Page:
The July 2008 Senior Loan Officer Opinion Survey on Bank Lending Practices released by the Federal Reserve describes a lending environment that has gotten worse across the board. I won’t bore you with all the details; feel free to click on the above link if you want those (or you can read Mish’s blog post--he does a great job of summing up this report), but I do want to make the point that these numbers are not encouraging. Sure, residential lending standards have increased--I think most people understand that-- but we need to realize that this credit tightening is not confined to just residential real estate. Banks are hesitant to lend to pretty much everyone right now. That includes businesses loans, commercial real estate loans and consumer loans.
Our economy is driven by lending and borrowing--it has to be because we don’t have any savings. It is pretty safe to say that if Americans started buying only what they could afford our economy would collapse. In order to stay afloat, we have to keep borrowing; it is the only way to keep the train chugging in the short term (which is all the government cares about, but I’m not going to get into that). That being said, when lending becomes tighter, our economy pays the price. Borrowed money is our lifeblood, and right now the flow is being restricted. The Fed is trying to do their part by making the money cheaper and more abundant, but unless banks start actually lending out this money, it isn’t going to do them much good.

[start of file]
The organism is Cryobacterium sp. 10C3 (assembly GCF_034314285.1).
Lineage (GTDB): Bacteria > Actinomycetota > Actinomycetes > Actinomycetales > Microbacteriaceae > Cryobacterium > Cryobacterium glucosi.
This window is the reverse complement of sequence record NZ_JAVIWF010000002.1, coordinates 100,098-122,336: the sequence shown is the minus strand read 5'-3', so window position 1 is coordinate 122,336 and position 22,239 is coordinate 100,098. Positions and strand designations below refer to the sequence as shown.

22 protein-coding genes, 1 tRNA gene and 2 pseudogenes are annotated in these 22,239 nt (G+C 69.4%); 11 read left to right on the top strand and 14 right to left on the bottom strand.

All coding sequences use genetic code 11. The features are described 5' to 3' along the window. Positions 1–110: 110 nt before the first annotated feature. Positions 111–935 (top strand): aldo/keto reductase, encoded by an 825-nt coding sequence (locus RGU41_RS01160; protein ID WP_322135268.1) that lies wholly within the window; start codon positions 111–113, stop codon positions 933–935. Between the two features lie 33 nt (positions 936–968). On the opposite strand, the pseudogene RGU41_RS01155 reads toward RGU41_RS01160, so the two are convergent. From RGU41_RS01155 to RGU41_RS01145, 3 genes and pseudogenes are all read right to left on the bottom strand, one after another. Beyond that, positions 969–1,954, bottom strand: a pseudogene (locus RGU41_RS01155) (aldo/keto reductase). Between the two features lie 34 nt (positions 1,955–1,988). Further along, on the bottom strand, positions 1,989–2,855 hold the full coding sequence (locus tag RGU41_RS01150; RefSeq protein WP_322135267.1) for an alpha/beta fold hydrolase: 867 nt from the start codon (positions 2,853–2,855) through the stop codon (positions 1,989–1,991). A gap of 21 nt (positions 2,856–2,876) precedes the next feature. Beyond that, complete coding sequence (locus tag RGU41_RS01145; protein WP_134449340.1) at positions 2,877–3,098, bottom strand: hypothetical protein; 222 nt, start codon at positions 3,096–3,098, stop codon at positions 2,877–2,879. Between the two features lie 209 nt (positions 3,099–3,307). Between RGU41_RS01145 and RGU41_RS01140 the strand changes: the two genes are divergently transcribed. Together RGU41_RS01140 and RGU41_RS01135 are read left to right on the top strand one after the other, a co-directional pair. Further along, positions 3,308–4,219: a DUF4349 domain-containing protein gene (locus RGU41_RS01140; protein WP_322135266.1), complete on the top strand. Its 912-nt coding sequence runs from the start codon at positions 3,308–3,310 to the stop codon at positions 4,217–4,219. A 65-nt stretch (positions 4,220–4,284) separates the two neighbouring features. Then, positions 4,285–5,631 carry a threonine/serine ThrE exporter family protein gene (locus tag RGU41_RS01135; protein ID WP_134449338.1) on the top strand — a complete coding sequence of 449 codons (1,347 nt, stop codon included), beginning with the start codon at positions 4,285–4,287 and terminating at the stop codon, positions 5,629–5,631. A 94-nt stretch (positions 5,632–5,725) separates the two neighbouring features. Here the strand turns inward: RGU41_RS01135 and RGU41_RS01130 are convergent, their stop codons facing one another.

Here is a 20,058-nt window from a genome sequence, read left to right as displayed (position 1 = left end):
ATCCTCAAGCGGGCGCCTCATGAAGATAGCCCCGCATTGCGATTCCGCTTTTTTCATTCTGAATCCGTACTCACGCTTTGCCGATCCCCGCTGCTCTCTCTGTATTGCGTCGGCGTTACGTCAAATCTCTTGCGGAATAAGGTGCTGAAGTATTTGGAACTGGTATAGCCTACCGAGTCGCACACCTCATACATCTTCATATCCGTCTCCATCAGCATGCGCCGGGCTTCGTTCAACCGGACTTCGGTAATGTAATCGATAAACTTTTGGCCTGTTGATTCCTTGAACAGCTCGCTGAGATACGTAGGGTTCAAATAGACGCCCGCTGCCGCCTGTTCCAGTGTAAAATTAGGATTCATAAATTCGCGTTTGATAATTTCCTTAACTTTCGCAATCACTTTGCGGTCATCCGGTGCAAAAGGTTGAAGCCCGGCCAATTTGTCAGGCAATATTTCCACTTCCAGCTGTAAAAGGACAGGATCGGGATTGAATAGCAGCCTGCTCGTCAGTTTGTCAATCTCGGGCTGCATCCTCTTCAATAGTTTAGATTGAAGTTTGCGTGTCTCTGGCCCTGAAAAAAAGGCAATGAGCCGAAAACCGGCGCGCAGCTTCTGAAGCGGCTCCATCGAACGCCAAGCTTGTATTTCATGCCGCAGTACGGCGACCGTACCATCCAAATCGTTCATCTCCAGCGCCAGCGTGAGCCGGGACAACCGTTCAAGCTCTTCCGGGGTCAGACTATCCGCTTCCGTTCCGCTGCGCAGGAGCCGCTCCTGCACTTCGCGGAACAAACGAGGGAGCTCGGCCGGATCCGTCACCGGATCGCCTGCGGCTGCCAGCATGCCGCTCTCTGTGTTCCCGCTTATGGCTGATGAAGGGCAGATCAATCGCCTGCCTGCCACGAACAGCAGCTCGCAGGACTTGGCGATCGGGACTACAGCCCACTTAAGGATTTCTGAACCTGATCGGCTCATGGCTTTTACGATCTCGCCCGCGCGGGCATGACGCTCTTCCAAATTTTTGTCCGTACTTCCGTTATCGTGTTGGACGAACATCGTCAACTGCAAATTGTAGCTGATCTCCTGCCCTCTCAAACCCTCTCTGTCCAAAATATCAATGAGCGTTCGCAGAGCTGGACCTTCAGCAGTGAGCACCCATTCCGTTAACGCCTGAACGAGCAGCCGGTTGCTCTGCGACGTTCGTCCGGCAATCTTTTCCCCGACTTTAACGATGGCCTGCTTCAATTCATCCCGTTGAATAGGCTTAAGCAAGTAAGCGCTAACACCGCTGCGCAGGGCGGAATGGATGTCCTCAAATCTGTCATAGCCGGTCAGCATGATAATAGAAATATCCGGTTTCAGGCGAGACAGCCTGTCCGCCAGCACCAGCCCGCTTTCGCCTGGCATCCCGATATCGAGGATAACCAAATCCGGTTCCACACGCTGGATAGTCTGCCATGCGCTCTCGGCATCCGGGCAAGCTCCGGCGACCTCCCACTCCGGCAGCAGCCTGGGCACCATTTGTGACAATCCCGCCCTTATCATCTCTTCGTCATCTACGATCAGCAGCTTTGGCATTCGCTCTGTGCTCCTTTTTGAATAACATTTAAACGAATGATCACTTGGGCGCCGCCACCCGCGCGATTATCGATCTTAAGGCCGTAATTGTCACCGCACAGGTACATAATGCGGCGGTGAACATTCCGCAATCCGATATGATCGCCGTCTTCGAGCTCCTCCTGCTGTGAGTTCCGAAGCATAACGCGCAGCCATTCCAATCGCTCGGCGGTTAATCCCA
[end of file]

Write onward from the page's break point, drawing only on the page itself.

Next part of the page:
While lending is the lifeblood of our economy I should also add that it most definitely is toxic. We need to understand that we cannot go on borrowing more money forever. Right now the U.S. economy is acting more or less like a ponzi scheme. Basically that means that they are taking money from investors and the only way to pay these investors back is by bringing on more investors. As long as there is a steady stream of new investors coming in with their money then there are no problems. However, if anything happens to restrict the supply of new investors so that the money they bring in doesn’t cover the payments due to the old investors, then all hell breaks loose. The U.S. government obviously has the trump card in that they can print money at their whim, but we all know where that leads.
Those who want to know more about the U.S.’s addiction to borrowing should check out the new movie I.O.U.S.A. I don’t imagine that the Fed will take these tightening lending standards lying down, though; it will be interesting, to say the least, to see what they come up with to combat them next. They say that inflation is an overriding concern right now, but that shouldn’t keep them contained for too long. The thing investors need to remember is that this party can’t and won’t go on forever. They can drag it out, but at some point people will start heading for the doors.